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El príncipe constante (c.1629), Pedro Calderón de la Barca

English title: The Constant Prince
Date written: c. 1629
First publication date: 1636
First production date: 1629
Keywords: morality > honour, morality > vice-virtue, violence > personal, violence > cruelty, violence > torture, identity > ethnicity, power > war, power > use and abuse, ideology > religion and faith
Genre and type: tragedy, historical drama

One of Calderón’s most poignant historical dramas, this is the story of the Prince Ferdinand of Portugal, who suffered unbearable torment rather than allow the Christian city of Ceuta to fall into Muslim hands.


The King of Fez wants his sister, Fenix, to marry Tarudante, Prince of Morocco to gain his support for the conquest of Ceuta. But she is already in love with the military general, Muley. Muley comes to the King with news of how they must fight against the approaching Portuguese forces to keep hold of Tangiers and also to gain possession of the city of Ceuta. Muley is upset at Fenix’s engagement to Tarudante, seeing the portrait he has sent her which Fenix has been forced to accept. Once the battle between the Muslims and the Christians is underway, Muley fights directly with the Prince of Portugal, Fernando (Ferdinand). Ferdinand is victorious, and Muley surrenders. The two form a bond when Muley reveals that he is more upset by the loss of his love, Fenix, than by his defeat. Ferdinand, sympathising with his pains of love, frees Muley and tells him to go back to his lady explaining that a noble Spaniard will be her willing prisoner instead. Returning to battle, Prince Ferdinand loses and is taken prisoner by the King of Fez. The King demands that the city of Ceuta be handed over to him in exchange for Ferdinand’s release.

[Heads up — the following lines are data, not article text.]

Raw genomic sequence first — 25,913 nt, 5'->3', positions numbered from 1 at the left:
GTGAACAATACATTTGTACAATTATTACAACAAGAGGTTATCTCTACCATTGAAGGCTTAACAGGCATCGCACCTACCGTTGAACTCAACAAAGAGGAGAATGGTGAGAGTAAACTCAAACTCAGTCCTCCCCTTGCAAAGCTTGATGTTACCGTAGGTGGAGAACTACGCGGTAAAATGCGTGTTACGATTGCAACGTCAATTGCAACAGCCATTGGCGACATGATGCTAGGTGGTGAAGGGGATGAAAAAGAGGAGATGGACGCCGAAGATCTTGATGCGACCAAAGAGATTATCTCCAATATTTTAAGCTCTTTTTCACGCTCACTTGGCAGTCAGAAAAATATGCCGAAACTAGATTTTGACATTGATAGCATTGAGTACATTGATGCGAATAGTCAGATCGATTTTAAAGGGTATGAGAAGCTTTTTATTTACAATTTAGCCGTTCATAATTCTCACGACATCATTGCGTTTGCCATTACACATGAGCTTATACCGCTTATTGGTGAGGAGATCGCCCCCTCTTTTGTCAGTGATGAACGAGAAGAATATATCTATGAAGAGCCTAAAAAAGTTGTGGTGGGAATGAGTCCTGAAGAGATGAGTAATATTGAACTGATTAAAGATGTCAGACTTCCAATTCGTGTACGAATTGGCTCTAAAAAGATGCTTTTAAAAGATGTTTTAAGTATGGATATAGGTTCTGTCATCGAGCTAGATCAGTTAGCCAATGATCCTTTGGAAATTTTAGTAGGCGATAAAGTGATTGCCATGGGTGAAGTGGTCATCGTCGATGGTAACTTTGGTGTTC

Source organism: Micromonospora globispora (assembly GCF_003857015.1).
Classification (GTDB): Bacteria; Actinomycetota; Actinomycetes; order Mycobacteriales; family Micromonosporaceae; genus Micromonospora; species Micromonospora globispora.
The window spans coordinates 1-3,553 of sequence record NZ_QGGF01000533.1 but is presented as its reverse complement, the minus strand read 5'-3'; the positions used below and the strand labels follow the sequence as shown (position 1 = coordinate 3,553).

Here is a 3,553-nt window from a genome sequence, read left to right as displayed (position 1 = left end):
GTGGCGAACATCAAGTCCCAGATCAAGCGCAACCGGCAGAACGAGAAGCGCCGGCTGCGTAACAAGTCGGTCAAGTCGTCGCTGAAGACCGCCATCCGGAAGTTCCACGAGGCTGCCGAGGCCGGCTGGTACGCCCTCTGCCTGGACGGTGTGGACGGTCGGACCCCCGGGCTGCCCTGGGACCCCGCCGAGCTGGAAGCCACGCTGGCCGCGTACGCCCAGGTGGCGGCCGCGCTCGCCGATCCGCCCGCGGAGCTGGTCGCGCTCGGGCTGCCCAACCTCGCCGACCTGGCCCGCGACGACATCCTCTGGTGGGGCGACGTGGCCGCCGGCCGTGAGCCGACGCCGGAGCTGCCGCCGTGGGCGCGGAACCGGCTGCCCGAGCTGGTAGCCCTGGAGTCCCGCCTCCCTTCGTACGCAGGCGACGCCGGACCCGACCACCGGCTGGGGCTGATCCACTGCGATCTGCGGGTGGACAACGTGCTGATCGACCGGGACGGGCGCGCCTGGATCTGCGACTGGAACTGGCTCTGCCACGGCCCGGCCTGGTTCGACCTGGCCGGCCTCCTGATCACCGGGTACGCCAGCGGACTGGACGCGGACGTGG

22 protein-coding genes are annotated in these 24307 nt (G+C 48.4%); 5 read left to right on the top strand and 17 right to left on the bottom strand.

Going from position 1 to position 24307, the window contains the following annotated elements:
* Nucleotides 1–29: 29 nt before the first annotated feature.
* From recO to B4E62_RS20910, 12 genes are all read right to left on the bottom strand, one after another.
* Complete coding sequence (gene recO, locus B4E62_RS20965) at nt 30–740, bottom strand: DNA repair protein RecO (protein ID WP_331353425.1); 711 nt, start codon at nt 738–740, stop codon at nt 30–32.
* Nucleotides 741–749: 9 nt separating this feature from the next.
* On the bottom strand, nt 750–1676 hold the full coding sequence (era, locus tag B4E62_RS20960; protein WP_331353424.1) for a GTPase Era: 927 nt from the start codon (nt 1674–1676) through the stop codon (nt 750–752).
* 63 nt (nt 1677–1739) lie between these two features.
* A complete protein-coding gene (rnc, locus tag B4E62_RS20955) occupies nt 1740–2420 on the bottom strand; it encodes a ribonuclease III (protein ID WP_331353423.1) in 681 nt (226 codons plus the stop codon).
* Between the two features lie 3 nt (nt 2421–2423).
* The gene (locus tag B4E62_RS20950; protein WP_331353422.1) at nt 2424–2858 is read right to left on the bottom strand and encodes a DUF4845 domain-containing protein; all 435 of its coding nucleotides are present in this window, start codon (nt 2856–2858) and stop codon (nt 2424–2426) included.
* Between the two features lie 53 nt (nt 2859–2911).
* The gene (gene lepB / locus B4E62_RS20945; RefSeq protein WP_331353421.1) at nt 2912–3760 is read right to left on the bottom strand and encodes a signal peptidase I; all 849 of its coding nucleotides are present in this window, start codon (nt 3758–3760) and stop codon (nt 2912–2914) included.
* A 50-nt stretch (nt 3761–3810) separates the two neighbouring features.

Muley visits Ferdinand in prison and tells him not to worry, he is sure Ferdinand will be restored to his own kingdom just as Muley was when Fernando captured him. At first, Fernando is treated very well by the King, even asked to take part in courtly activities. But soon Ferdinand’s brother, Enrique, arrives in mourning clothes to say that the King of Portugal, Duarte, has died from the grief of Ferdinand’s capture and imprisonment. In Duarte’s will, it was decreed that Ceuta was to be exchanged for Ferdinand’s life. But Ferdinand refuses to be traded, preferring Ceuta to remain Christian than to fall into Muslim hands. He tears up and then eats the papers offering Ceuta in exchange for his freedom.

The King of Fez, desiring above all else the possession of Ceuta, now begins to treat Ferdinand very badly in prison, starving him and forcing him to endure hard labour. Muley, however, swears to repay the debt he owes to Ferdinand for freeing him on the battlefield, and offers to help him escape. Muley arranges for tools to cut the prison bars and a ship to take Ferdinand and all the Christian prisoners home. But as Muley is explaining this, the King of Fez approaches and, suspecting him, makes Muley the personal guard responsible for Ferdinand’s incarceration. Muley asks Ferdinand’s advice, whether he should be loyal to the King or to Ferdinand, and Ferdinand nobly advises that Muley’s loyalty to the King is his highest responsibility.

Ferdinand’s body begins to decay as he suffers from disease and starvation, with only his servant Brito and his friend Don Juan remaining to aid him in his suffering. Both Muley and Fenix beg the King of Fez to show some mercy to the Prince but the King insists all Ferdinand must do is hand over Ceuta and he will be freed.

The new King of Portugal, Alfonso, visits the King of Fez and offers ransom money in exchange for Ferdinand, warning he will rescue the Prince by force if the King does not accept. Tarudante is to marry Fenix, and Muley is put in charge of keeping watch over her until delivering her into her husband’s custody. Muley laments losing both his bond with Ferdinand and his beloved Fenix, all in one day.